I’ll put trademarks around your fuckin’ eyes: The League: Maybe it was the funky schedule, missed paychecks or injuries, but something felt a little edgier this season. After all the cool kids and super friends BS and the clamoring of every former player that the league’s gone soft, the players developed a bit more animosity towards each other this year. It’s not quite McHale on Rambis (which, if it happened today would be panned by the same ex-players as a dirty play), but the Clips-Lakers, Lakers-Mavs, Heat-Bulls, Celtics-Heat, Bulls-Pacers have all displayed a genuine dislike for each other and if the popularity of the MMA or the NFL is any example, we should all be pleased by this extra aggression.

Billy, listen to me: White men can’t jump: Kevin Love: Is it possible to discuss American-born white NBA players without race coming up? It is, but I wanted to get that White Men Can’t Jump reference in so we’re going there. And while the myth has been debunked by Bones Barry and a slew of other white guys with hops, by and large, white guys aren’t getting off the ground with the same spring as their black counterparts and Kevin Love is no exception. He’s the best non-vertical rebounder since Danny Fortson’s six-game stretch with Golden State in 2000 when he was snagging 16+ rebounds/game. But that’s where the Love-Fortson comparison ends. Kevin Love is the best power forward in the league. Danny Fortson was just the best Danny Fortson in the league.

Good Guys Wear Black: The San Antonio Spurs: This group of the Spurs has been around so long that they’ve earned the begrudging respect of fans who know Tim Duncan from his Wake Forest days. From slow, plodding, “right” basketball to an intelligent, opportunistic transition game, they’ve been revamped and apparently I can’t stop writing about a team I loathed as recently as three or four years ago. Hate if you must, but just know it’s misplaced.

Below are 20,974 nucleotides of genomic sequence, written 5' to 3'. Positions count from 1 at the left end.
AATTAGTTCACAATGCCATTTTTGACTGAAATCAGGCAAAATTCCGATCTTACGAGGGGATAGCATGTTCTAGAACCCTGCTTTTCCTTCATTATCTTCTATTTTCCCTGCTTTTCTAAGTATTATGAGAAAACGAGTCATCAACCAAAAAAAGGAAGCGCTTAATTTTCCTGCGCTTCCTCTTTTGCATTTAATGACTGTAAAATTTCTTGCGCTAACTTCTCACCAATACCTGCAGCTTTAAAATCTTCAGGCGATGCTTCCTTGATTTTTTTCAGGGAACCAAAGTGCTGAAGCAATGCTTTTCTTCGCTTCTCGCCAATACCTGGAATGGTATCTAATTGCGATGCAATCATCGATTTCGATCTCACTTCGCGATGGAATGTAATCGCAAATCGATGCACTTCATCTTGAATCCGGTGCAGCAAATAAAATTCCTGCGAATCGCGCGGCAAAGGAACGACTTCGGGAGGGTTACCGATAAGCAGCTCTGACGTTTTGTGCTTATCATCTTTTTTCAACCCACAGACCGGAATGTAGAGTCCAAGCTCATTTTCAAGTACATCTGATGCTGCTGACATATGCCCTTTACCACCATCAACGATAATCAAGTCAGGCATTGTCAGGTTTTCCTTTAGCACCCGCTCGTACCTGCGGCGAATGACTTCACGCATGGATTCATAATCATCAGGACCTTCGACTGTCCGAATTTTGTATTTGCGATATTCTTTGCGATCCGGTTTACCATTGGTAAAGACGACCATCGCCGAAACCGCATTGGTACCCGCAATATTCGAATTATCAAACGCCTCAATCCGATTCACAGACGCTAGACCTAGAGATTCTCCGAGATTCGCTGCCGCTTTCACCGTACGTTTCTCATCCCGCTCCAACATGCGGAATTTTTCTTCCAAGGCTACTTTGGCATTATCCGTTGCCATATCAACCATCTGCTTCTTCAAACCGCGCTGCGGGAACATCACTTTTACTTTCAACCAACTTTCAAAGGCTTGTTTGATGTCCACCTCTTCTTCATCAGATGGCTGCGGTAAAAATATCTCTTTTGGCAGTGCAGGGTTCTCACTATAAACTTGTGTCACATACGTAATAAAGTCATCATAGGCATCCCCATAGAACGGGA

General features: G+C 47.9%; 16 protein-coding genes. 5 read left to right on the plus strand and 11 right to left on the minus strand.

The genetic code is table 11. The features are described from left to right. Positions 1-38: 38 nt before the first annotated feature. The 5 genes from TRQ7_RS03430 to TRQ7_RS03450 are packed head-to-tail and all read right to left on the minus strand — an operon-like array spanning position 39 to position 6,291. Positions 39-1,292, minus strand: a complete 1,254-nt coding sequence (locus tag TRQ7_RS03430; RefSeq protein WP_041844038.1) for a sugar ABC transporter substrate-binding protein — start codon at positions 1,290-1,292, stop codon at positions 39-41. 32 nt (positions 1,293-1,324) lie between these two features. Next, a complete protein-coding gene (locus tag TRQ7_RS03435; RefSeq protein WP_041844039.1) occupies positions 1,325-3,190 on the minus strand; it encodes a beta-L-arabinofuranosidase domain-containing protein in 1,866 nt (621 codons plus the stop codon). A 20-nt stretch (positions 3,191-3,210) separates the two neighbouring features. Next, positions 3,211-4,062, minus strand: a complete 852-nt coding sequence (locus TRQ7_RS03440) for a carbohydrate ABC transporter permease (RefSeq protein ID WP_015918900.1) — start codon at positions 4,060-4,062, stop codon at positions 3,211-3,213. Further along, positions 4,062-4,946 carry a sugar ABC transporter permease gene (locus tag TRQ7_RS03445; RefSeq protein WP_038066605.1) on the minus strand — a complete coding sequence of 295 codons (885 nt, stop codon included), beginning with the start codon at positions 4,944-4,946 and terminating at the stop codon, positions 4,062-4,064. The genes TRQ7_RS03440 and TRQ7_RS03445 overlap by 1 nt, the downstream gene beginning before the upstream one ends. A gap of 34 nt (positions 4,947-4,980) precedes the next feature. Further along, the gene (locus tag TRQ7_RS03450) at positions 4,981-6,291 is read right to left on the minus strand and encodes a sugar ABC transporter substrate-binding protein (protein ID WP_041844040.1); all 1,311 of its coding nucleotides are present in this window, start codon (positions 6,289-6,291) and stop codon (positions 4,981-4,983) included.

Old School Jams: 1996 NBA Draft: What if we sat down over peanut butter and bananas on toast the morning after the 1996 draft and broke it down player-by-player and I told you with a straight face that by 2012 Allen Iverson would be broke and blackballed by the league, Stephon Marbury would be king of the Chinese pro league, Ray Allen would be the greatest three-point shooter in league history, that preps-to-pros punk who speaks Italian would be a five-time champ and one of the toughest and most prolific scorers in league history, Steve Nash would still be plugging away as a two-time MVP (as many as Kobe and Iverson combined, say word?) and one of the top PGs in the league—at 38-years-old?

Factoids, anecdotes and achievements have bounced across the ticker and Twitterverse for the past four months like an endless rack of basketballs kicked across the gym floor; something of value to be found in each bounce of each ball if only to the crazy hardcore and mildly addicted. After all, it’s just basketball, but here we are …